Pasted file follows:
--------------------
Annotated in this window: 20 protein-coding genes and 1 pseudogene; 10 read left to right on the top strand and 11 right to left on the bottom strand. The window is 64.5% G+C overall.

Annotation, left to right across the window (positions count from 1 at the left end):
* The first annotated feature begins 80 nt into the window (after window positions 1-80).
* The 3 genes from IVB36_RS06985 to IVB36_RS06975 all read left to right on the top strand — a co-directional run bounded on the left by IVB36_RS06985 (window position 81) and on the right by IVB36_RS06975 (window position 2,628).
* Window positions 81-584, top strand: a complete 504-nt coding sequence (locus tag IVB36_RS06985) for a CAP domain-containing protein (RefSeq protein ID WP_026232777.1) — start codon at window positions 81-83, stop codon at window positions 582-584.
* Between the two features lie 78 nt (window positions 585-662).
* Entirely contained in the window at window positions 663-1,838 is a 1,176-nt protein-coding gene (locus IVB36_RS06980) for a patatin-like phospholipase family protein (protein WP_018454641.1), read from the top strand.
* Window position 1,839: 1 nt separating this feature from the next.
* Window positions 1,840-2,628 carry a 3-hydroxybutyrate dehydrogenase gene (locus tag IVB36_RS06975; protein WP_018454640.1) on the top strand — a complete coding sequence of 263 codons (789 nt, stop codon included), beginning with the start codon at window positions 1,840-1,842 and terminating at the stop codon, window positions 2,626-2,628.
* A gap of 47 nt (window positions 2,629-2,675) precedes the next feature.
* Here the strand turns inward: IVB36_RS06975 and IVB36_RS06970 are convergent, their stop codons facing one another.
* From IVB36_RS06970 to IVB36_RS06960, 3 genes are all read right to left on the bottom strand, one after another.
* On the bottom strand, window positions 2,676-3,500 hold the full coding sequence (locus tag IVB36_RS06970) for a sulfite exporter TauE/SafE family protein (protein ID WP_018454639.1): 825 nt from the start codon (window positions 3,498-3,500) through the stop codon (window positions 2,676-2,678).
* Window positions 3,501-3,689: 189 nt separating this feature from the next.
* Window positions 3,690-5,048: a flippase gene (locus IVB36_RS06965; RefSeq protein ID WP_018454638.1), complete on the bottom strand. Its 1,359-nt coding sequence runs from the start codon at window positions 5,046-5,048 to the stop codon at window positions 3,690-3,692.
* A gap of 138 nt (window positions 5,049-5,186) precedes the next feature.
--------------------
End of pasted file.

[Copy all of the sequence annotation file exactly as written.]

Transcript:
Annotated in this window: 20 protein-coding genes and 1 pseudogene; 10 read left to right on the top strand and 11 right to left on the bottom strand. The window is 64.5% G+C overall.

Annotation, left to right across the window (positions count from 1 at the left end):
* The first annotated feature begins 80 nt into the window (after window positions 1-80).
* The 3 genes from IVB36_RS06985 to IVB36_RS06975 all read left to right on the top strand — a co-directional run bounded on the left by IVB36_RS06985 (window position 81) and on the right by IVB36_RS06975 (window position 2,628).
* Window positions 81-584, top strand: a complete 504-nt coding sequence (locus tag IVB36_RS06985) for a CAP domain-containing protein (RefSeq protein ID WP_026232777.1) — start codon at window positions 81-83, stop codon at window positions 582-584.
* Between the two features lie 78 nt (window positions 585-662).
* Entirely contained in the window at window positions 663-1,838 is a 1,176-nt protein-coding gene (locus IVB36_RS06980) for a patatin-like phospholipase family protein (protein WP_018454641.1), read from the top strand.
* Window position 1,839: 1 nt separating this feature from the next.
* Window positions 1,840-2,628 carry a 3-hydroxybutyrate dehydrogenase gene (locus tag IVB36_RS06975; protein WP_018454640.1) on the top strand — a complete coding sequence of 263 codons (789 nt, stop codon included), beginning with the start codon at window positions 1,840-1,842 and terminating at the stop codon, window positions 2,626-2,628.
* A gap of 47 nt (window positions 2,629-2,675) precedes the next feature.
* Here the strand turns inward: IVB36_RS06975 and IVB36_RS06970 are convergent, their stop codons facing one another.
* From IVB36_RS06970 to IVB36_RS06960, 3 genes are all read right to left on the bottom strand, one after another.
* On the bottom strand, window positions 2,676-3,500 hold the full coding sequence (locus tag IVB36_RS06970) for a sulfite exporter TauE/SafE family protein (protein ID WP_018454639.1): 825 nt from the start codon (window positions 3,498-3,500) through the stop codon (window positions 2,676-2,678).
* Window positions 3,501-3,689: 189 nt separating this feature from the next.
* Window positions 3,690-5,048: a flippase gene (locus IVB36_RS06965; RefSeq protein ID WP_018454638.1), complete on the bottom strand. Its 1,359-nt coding sequence runs from the start codon at window positions 5,046-5,048 to the stop codon at window positions 3,690-3,692.
* A gap of 138 nt (window positions 5,049-5,186) precedes the next feature.